UKAT Annual Conference 2018 – Workshop: Staff and Student perspectives of Personal Tutoring

Workshop: Staff and Student perspectives of Personal TutoringGemma Taylor – University of Derby

MA dissertation research on personal tutoring with a small case study conducted between Jan and March 18 on a UG Programme. Consider student perspective on if the tutorial scheme was fit for purpose and if this enhances the student experience, and for staff to identify any training of changes. Improvement for EDI, widening participation, retention and support. Tutors are frontline for pastoral support; create sense of belonging with relationship with tutor; influence on student engagement; effect on satisfaction, wellbeing and retention rates; development of self-motivation.

Challenges identified: tutorial format – on time/length, face to face, online, group or individual;  Purpose – do staff and students know the reason for these, what are the expectations, boundaries, overlap of different staff and the role of the personal tutor; Staff training; Wider demands- NSS, retention, wellbeing. Tutorial meetings should not have a script that creates a meaningless discussion and dialogue. This needs to be beneficial for the students rather than a tick box exercise. Ran online multiple choice questionnaire for students and ran self-moderated focus groups for staff to gain insights. Microsoft forms used for questionnaire. Used 20 statements based on research for students to answer using the strongly agree to strongly disagree answer range.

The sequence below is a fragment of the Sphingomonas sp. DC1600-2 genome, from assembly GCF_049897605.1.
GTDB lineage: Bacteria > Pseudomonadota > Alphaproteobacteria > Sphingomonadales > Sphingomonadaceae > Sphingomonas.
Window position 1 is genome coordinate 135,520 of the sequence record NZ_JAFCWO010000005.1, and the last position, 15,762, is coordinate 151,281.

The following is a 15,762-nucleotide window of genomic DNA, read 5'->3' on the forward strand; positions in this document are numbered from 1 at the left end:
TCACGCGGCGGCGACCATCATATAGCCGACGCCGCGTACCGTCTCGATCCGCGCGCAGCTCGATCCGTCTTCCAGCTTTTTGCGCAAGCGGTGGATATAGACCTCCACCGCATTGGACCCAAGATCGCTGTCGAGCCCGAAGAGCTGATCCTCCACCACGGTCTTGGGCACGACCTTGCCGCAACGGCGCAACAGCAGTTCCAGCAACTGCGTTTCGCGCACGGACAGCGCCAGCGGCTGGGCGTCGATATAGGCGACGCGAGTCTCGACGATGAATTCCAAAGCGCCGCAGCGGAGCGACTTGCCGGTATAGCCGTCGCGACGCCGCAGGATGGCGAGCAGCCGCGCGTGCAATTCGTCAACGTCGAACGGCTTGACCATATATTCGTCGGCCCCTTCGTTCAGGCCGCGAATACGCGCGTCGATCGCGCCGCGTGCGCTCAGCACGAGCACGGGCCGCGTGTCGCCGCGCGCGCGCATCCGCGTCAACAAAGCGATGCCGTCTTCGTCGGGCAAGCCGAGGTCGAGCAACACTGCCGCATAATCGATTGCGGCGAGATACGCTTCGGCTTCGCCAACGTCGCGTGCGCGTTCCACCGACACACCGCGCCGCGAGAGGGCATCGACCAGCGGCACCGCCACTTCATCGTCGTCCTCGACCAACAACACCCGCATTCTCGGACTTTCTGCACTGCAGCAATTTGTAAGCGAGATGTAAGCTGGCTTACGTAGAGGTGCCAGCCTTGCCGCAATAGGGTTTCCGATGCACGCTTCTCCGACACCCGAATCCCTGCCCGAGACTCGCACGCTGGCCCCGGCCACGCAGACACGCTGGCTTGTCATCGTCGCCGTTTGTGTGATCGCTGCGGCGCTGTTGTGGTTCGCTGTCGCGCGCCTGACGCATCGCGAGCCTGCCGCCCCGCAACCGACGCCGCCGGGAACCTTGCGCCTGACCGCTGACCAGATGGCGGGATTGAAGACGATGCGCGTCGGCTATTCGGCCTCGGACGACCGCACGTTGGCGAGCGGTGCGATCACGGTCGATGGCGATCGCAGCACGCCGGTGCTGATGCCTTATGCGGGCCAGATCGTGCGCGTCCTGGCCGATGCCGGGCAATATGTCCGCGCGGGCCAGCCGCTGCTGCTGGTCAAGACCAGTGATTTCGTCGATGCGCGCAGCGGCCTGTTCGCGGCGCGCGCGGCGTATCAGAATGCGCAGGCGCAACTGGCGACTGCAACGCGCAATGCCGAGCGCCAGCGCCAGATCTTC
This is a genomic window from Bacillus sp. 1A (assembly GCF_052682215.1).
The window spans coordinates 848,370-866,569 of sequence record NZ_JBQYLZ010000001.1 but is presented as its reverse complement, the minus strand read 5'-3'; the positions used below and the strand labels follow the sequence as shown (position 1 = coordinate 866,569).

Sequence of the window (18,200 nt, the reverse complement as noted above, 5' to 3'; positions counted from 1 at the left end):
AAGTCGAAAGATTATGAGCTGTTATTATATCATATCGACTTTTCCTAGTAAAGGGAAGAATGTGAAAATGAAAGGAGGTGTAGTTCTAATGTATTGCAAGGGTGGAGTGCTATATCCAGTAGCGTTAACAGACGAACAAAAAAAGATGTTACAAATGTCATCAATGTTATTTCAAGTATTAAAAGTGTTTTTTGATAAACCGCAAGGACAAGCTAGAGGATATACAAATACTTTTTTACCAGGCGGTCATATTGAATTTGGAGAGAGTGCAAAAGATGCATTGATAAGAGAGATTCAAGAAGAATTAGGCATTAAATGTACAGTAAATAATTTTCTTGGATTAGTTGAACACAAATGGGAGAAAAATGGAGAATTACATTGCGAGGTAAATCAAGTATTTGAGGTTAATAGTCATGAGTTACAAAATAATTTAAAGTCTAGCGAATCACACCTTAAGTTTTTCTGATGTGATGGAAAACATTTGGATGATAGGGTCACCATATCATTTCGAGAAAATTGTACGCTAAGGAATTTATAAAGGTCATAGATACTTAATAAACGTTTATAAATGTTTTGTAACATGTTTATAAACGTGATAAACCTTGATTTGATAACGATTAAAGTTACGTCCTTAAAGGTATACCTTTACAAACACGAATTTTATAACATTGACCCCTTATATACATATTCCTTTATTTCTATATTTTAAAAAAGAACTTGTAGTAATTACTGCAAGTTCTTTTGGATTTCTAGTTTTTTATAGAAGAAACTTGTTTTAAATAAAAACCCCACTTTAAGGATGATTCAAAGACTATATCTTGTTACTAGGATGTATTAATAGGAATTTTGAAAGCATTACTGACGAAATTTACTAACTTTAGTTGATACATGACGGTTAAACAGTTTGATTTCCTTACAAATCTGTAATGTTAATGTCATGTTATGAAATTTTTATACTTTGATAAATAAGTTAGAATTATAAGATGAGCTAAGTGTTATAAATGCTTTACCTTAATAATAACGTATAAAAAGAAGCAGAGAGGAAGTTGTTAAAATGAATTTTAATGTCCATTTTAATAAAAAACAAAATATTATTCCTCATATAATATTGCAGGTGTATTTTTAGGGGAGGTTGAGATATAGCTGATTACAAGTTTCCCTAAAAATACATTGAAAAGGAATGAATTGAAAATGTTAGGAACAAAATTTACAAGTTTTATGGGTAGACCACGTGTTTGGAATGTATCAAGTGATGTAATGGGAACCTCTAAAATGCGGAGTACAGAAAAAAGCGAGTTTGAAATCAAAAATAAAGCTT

Questionnaire results: This had a 32% response rate with 95 out of 302 students responding. The data showed that students like choosing the date and time of their personal tutorial and being able to book this online; students did find tutorials useful; students preferred having the same tutor for the duration of their programme of study; only 42% of those who responded felt the tutor knew them, however this knowledge did increase with each level of study with 18% of stage 1 students feeling their tutor knew them, 42% of stage 2 students, 63% of stage 3 and 100% of stage 4.

Focus groups results: Focus groups that were held found that these can be seen as time-consuming but is a valuable use of time; there is a need to build a relationship between tutor and tutee; some staff questioned if tutorials is based on pastoral or academic care; some aspects could be supported online; and there needs to be consistency in the number of staff involved with individual students – personal tutor, module leader, etc.

Moving forward: There is the introduction of calendly which is a booking tool for tutorials, and it has been found that students attend more when selecting their own time rather than being told. The introduction of Microsoft Forms which provides meaning and reason for the tutorial as this creates an agenda and questions to be asked at the tutorial; the avoidance of personal tutorials being script based; and students liked to see the questions in advance to prepare for the tutorial.

Leave a Reply